Friday, August 26, 2016

Poetry Friday with a review of What’s for dinner: Quirky, Squirmy Poems from the Animal World

For most of us humans, the process of getting our food is relatively simple. We go to a shop or a market and buy what we need. For animals, this process is more complicated. Food has to look for , which can take hours or days. If the animal eats meat, a prey animal needs to be caught and killed.

In this poetry title children will find unique poems that explore what animals eat. The sometimes 'ick' worthy poems combine humor and facts to give children an entertaining and educational experience.

What's for Dinner?: Quirky, Squirmy Poems from the Animal World What’s for dinner:Quirky, Squirmy Poems from the Animal World
Katherine B. Hauth
Illustrated by David Clark
Poetry
For ages 6 to 8
Charlesbridge, 2011, 978-1-57091-472-0
Animals spend a lot of their time looking for food. After all, if they don’t forage or hunt for their meals they will “croak,” and therefore “finding food / is no joke.” Some of the things animals eat might not seem at all palatable to us, but to them they are vital, and no doubt delicious as well.
   In this book young readers will see how animals of different species are connected through their need to eat. One of things that we humans forget sometimes is that all animals are part of a food chain. Perhaps we forget because we are at the top of our chain most of the time. In the poem Food Chain, we see how a butterfly gets eaten by a lizard, which gets eaten by a garter snake, which then gets eaten by a roadrunner. Every animal has a place in a chain, and every food item that they eat has its place as well.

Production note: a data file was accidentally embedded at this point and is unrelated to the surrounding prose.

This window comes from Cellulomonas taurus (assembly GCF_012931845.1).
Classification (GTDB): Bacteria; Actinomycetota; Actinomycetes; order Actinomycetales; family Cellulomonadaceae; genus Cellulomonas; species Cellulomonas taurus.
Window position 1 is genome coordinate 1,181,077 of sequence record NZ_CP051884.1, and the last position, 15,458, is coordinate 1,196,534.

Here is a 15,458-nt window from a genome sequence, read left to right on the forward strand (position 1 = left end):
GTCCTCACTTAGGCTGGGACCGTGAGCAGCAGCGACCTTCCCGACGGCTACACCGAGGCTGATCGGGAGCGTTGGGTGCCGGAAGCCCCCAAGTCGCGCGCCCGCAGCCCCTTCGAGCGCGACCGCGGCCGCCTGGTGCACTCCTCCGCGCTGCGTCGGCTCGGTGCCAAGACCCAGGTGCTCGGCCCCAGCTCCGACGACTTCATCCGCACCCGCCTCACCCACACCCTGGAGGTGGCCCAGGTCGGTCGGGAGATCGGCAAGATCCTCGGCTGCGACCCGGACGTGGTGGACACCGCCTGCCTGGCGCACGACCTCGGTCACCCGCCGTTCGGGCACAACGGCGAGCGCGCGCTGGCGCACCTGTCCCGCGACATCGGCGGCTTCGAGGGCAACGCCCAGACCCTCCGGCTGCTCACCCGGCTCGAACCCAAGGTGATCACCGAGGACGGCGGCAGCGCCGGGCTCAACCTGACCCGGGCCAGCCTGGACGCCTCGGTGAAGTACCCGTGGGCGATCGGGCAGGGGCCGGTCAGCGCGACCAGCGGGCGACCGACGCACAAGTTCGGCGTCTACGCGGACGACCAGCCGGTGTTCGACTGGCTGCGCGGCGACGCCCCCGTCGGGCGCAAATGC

We may think that animals that eat dead things are disgusting, but in fact their dining choices serve a very useful purpose for the rest of us. The vulture for example, who is “No dainty vegetarian,” loves carrion, and this is a good thing too because if they didn’t disease-ridden dead bodies would be lying all over the place.
   Nighthawks and little brown bats both love to eat insects, and they have different strategies to catch their preferred dinners. Both animals hunt at night or in the early evening and they catch their meals on the wing, swooping, and in the case of the bat scooping, the insects out of the air.
   Some animals have come up with quite complicated strategies to get their food. When it is hungry the wood turtle goes around “Stompin’ its feet / and slammin’ its shell.” All the commotion causes worms to “pop up / to see who’s jamming,’” which is when the turtle eats the worms.
   Children who have a fondness for things that some would consider unsavory are going to love this book. The interesting thing is that a great deal of information is wrapped up in these poems. For readers who would like to know more about the animals mentioned in the book, the author provides notes at the back of the book that are packed with more facts. 

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